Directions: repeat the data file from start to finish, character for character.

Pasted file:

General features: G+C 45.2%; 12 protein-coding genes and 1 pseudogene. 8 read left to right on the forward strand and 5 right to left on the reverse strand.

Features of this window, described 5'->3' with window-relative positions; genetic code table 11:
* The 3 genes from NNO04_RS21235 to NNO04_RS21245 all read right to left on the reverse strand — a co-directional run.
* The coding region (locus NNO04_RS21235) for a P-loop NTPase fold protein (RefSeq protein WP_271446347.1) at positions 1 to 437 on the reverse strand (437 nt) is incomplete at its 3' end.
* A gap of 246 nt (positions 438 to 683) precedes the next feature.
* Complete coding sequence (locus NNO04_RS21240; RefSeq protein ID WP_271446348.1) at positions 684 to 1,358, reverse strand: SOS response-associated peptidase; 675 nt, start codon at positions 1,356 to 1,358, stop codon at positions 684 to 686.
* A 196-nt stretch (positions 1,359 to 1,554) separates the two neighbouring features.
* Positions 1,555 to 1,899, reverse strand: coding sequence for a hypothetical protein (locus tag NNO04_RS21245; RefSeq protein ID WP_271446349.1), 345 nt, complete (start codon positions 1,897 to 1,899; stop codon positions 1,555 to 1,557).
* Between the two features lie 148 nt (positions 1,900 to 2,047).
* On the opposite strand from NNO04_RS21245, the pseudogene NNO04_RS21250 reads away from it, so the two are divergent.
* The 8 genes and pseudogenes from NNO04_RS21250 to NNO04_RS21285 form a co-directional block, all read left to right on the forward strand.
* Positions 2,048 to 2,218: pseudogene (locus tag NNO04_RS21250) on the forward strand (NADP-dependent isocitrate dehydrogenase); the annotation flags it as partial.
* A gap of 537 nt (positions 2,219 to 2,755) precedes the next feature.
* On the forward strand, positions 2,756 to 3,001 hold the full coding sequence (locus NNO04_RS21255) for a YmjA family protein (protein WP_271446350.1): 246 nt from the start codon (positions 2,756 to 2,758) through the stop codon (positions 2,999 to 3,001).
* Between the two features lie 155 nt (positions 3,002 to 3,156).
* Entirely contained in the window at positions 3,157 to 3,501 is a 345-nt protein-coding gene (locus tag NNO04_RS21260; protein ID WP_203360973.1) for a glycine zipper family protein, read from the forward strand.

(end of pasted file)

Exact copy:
General features: G+C 45.2%; 12 protein-coding genes and 1 pseudogene. 8 read left to right on the forward strand and 5 right to left on the reverse strand.

Features of this window, described 5'->3' with window-relative positions; genetic code table 11:
* The 3 genes from NNO04_RS21235 to NNO04_RS21245 all read right to left on the reverse strand — a co-directional run.
* The coding region (locus NNO04_RS21235) for a P-loop NTPase fold protein (RefSeq protein WP_271446347.1) at positions 1 to 437 on the reverse strand (437 nt) is incomplete at its 3' end.
* A gap of 246 nt (positions 438 to 683) precedes the next feature.
* Complete coding sequence (locus NNO04_RS21240; RefSeq protein ID WP_271446348.1) at positions 684 to 1,358, reverse strand: SOS response-associated peptidase; 675 nt, start codon at positions 1,356 to 1,358, stop codon at positions 684 to 686.
* A 196-nt stretch (positions 1,359 to 1,554) separates the two neighbouring features.
* Positions 1,555 to 1,899, reverse strand: coding sequence for a hypothetical protein (locus tag NNO04_RS21245; RefSeq protein ID WP_271446349.1), 345 nt, complete (start codon positions 1,897 to 1,899; stop codon positions 1,555 to 1,557).
* Between the two features lie 148 nt (positions 1,900 to 2,047).
* On the opposite strand from NNO04_RS21245, the pseudogene NNO04_RS21250 reads away from it, so the two are divergent.
* The 8 genes and pseudogenes from NNO04_RS21250 to NNO04_RS21285 form a co-directional block, all read left to right on the forward strand.
* Positions 2,048 to 2,218: pseudogene (locus tag NNO04_RS21250) on the forward strand (NADP-dependent isocitrate dehydrogenase); the annotation flags it as partial.
* A gap of 537 nt (positions 2,219 to 2,755) precedes the next feature.
* On the forward strand, positions 2,756 to 3,001 hold the full coding sequence (locus NNO04_RS21255) for a YmjA family protein (protein WP_271446350.1): 246 nt from the start codon (positions 2,756 to 2,758) through the stop codon (positions 2,999 to 3,001).
* Between the two features lie 155 nt (positions 3,002 to 3,156).
* Entirely contained in the window at positions 3,157 to 3,501 is a 345-nt protein-coding gene (locus tag NNO04_RS21260; protein ID WP_203360973.1) for a glycine zipper family protein, read from the forward strand.